Remembering John Cerutti on his 63rd birthday

April 28, 2023

By Kevin Glew

Cooperstowners in Canada

He should still be here.

Those are the first words that come to mind when I think of John Cerutti today, on what would be his 63rd birthday.

He should be providing analysis on tonight’s Toronto Blue Jays telecast.

The former Blue Jays left-hander was a fit, active, athletic 44-year-old husband, father and broadcaster when he died suddenly of a heart arrhythmia in his hotel room at SkyDome on October 3, 2004.

His passing, which came on the last day of the Blue Jays’ season, was sad and shocking. I was heartbroken, but I was just a fan working in the financial industry who had met him a few times, so I can only imagine the depth of the devastation felt by his wife Claudia and his three children Daniel, Nicole and Janine, as well as his brother David (who wrote me in 2021 to tell me he still misses his brother every day).

My longest visit with John Cerutti came when he was a guest at the Canadian Baseball Hall of Fame golf tournament in 1999. I helped organize his transportation from the SkyDome to St. Marys, Ont. I had been told he was a wonderful, friendly and inquisitive guy and he didn’t disappoint. When I talked to him at the tournament, he asked about my life and career and he mingled seamlessly with the tournament participants.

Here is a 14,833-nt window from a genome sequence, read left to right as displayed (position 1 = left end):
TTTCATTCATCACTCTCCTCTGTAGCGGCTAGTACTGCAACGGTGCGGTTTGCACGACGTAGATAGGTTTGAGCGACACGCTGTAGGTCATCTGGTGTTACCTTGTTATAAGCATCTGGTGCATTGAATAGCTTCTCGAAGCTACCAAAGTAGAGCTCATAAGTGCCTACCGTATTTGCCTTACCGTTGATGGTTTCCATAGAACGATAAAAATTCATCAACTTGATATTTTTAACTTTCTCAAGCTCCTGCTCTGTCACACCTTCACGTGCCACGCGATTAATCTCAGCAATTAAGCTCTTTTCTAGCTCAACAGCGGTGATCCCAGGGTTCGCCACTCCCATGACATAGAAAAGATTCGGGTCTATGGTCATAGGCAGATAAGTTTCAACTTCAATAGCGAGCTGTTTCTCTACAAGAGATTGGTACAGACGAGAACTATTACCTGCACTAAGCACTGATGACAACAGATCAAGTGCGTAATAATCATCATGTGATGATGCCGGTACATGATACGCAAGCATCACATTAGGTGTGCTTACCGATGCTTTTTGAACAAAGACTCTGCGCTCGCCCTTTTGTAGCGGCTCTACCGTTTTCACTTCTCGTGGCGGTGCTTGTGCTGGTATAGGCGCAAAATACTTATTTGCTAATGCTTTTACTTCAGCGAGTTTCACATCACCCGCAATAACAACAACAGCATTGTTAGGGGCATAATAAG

And boy, could he golf.

He might be the best golfer ever to have participated in the Hall tourney.

By the end of the day, I felt like I made a new friend.

I’m in the sports writing business now, so I wouldn’t dream of asking a player for an autograph. That’s a major no-no. But back then, I was merely a fan, working in the financial industry, so I had Cerutti sign this 1988 Topps card for me.

Today this card is one of seven cards my dad had framed for me in a display that hangs in a hallway outside my office. My dad chose cards that he felt were especially meaningful to me. He was right about the Cerutti card.

At the time of his death, Cerutti was finding his stride as a broadcaster. He had started with CBC in 1997 and had become a rising star on Rogers Sportsnet telecasts.

And just how beloved was Cerutti around the SkyDome?

After he passed away, members of the Toronto chapter of baseball writers voted him the winner of the club’s “Good Guy” award and then promptly renamed the award after him.

Of course, prior to excelling as a broadcaster, Cerutti was a left-handed pitcher for the Blue Jays for parts of six seasons. Selected in the first round of the 1981 MLB draft, the 6-foot-2 southpaw would make his MLB debut with the Blue Jays on September 1, 1985 in the heat of the pennant race with the club en route to securing its first American League East title.

Over the next three seasons, he was employed as a reliever and spot starter, before becoming a fixture in the club’s rotation in 1989, going 11-11 with a 3.07 ERA in 205 1/3 innings in 33 appearances, including 31 starts.

He’d make 23 more starts for the Blue Jays in 1990 before signing with the Detroit Tigers as a free agent and making his final 38 big league appearances in 1991.